Have you noticed that in US cities, when you are at a stop light and the color changes to green, sometimes the person behind will honk angrily if you do not immediately take off like a jack rabbit? That annoys the hell out of me and is one reason why I almost never use the horn even when it is the person in front of me at a stop light who has not immediately noticed that the light has turned to green. In such cases, it is often the driver behind me who horns.
With the standard car horn one has just two options: a long blast that sounds angry or a quick tap. But even the latter tends to sound too peremptory for me. Mark Rober, an engineer, does what engineers do and that is find solutions to practical everyday needs. In this clip that I found via Rusty Blazenhoff, Rober describes how he added a variety of car horns to meet specific driving needs, such as gently alerting people.
I hope car manufacturers take note and make the courtesy horn a standard feature so that we do not all have to become do-it-yourself experts. I really, really want a car horn like this.
johnson catman says
If I am behind someone at a stoplight, I expect the person to devote attention to driving. If they don’t immediately go when the light turns green, I will not honk, but if they linger for two seconds or longer, I will give a tap to the horn. If you are distracted by your phone, makeup, whatever, get off the road and take care of it. Driving now, especially in urban situations, requires focus because of people who are casual about their responsibilities on the road.
Reginald Selkirk says
You’re not an engineer, but I should think a physicist might be able to construct his own.
I don’t immediately jump at green lights when I’m first in line because I don’t want to get nailed by someone who decided that a red light is merely a suggestion. I take a moment or two to make sure everyone who’s supposed to stop is actually stopping. Often someone isn’t, or looks like they might not, then brakes at the last second. Entirely too often!
Instead of honking the horn, I just say, “Beep!”
It works most of the time.
Drivers in the USA need to be woken up by the driver behind? Intriguing. Yes, car manufacturers should definitely get on that. Preferably by automating the car and giving such drivers an optional upgrade that gives them a stick-on brightly coloured steering wheel which includes a squeaky horn.
Terry Pratchett, in one of his Discworld books, informed us that the shortest unit of time was the New York Second, which he defined as the time between the light turning green and the car behind you honking its horn.
johnson catman says
I presume that you were directing that at me. Not sure if it was a mistake in transcribing my name or an attempt at humor. (Respect mah authoritie!)
If I am at the head of the line at a stoplight, I don’t immediately go either. I first look both ways. But two seconds is a pretty good amount of time to verify whether crossing traffic is stopping or not.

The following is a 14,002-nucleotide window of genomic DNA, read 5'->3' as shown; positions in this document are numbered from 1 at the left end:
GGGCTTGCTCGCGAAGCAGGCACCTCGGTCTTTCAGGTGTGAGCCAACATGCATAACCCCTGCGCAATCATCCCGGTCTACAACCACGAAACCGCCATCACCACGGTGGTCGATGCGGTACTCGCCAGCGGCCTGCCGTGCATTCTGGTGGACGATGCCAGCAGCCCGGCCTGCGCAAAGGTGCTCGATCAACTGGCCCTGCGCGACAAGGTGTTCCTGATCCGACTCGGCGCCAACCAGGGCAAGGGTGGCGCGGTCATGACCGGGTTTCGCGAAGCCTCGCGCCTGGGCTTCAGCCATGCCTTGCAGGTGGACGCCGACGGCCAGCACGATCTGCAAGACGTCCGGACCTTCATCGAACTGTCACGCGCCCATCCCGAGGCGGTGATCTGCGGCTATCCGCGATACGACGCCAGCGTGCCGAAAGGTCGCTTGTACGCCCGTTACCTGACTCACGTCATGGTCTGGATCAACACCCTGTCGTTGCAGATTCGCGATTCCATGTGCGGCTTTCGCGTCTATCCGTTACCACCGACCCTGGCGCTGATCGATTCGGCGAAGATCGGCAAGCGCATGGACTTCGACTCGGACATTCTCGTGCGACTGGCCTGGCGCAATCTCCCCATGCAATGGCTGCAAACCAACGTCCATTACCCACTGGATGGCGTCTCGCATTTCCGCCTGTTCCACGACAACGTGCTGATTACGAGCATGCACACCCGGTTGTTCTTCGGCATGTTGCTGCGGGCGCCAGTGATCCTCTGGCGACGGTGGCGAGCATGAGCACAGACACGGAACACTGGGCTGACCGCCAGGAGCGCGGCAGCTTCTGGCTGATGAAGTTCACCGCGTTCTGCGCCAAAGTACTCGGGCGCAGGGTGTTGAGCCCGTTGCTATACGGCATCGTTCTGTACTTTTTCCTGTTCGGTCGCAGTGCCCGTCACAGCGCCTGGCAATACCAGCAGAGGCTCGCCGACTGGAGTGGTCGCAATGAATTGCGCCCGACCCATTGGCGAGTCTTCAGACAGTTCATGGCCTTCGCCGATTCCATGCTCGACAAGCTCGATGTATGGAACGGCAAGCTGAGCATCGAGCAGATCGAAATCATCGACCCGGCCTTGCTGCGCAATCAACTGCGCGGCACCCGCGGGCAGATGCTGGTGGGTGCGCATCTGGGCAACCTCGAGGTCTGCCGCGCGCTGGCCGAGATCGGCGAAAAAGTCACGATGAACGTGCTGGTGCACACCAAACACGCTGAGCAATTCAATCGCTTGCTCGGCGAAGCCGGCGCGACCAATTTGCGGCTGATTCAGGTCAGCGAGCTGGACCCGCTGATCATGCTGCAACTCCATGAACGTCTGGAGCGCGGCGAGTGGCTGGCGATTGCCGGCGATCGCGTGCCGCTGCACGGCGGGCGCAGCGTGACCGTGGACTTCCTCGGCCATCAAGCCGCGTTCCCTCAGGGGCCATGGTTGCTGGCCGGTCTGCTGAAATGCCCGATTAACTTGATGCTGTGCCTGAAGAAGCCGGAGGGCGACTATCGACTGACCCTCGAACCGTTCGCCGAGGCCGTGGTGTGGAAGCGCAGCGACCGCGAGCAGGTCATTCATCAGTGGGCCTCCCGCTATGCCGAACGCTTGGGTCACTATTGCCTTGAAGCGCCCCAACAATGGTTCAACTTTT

There is nothing more frustrating for me than being the fifth car or so at a red light, and missing that round of green when the light turns because people in front of me weren’t paying attention and sat through precious green light time. I don’t honk immediately, but if it’s 2 seconds or so I’ll give a little beep.
Yikes, Marshall, you honk from five cars back?? That’s uncommon dedication to the cause of annoying the local residents.
When people do that to me, I frequently (every time) lose my confidence in operating a stick-shift, stall the engine, and then set off with just enough time for four cars to get through.
Chill, those 100seconds aren’t going to kill you.
What a fantastic idea! (I especially like the R2D2 sounds.)
I’d buy one in a heartbeat.
One of these days I will learn to c&p rather than rely on memory. My apologies!
I don’t honk from five cars back; I’ll leave that to the people in front of me. But if I’m the second car, I’m always very mindful of the people behind me who have places to be and who might miss the light.
Also, I don’t buy the “those 100 seconds aren’t going to kill you” argument. I don’t know if there’s a fallacy for “the consequences of this problem aren’t severe so we shouldn’t care.” When you have a 15 minute drive and this happens every other stop light, pretty soon your 15 minute drive becomes 30, and the person you’re heading to pick up is standing in the cold for 15 minutes angry that you’re late. It just sucks for everyone. “Leave 15 minutes earlier” is not always an option, and if things DO happen to go smoothly, then you’re either stuck circling the block wasting gas, or parked illegally with your hazards on.
I could go on, but the point is that the excessive time lost on the road due to drive inattentiveness is incredibly frustrating.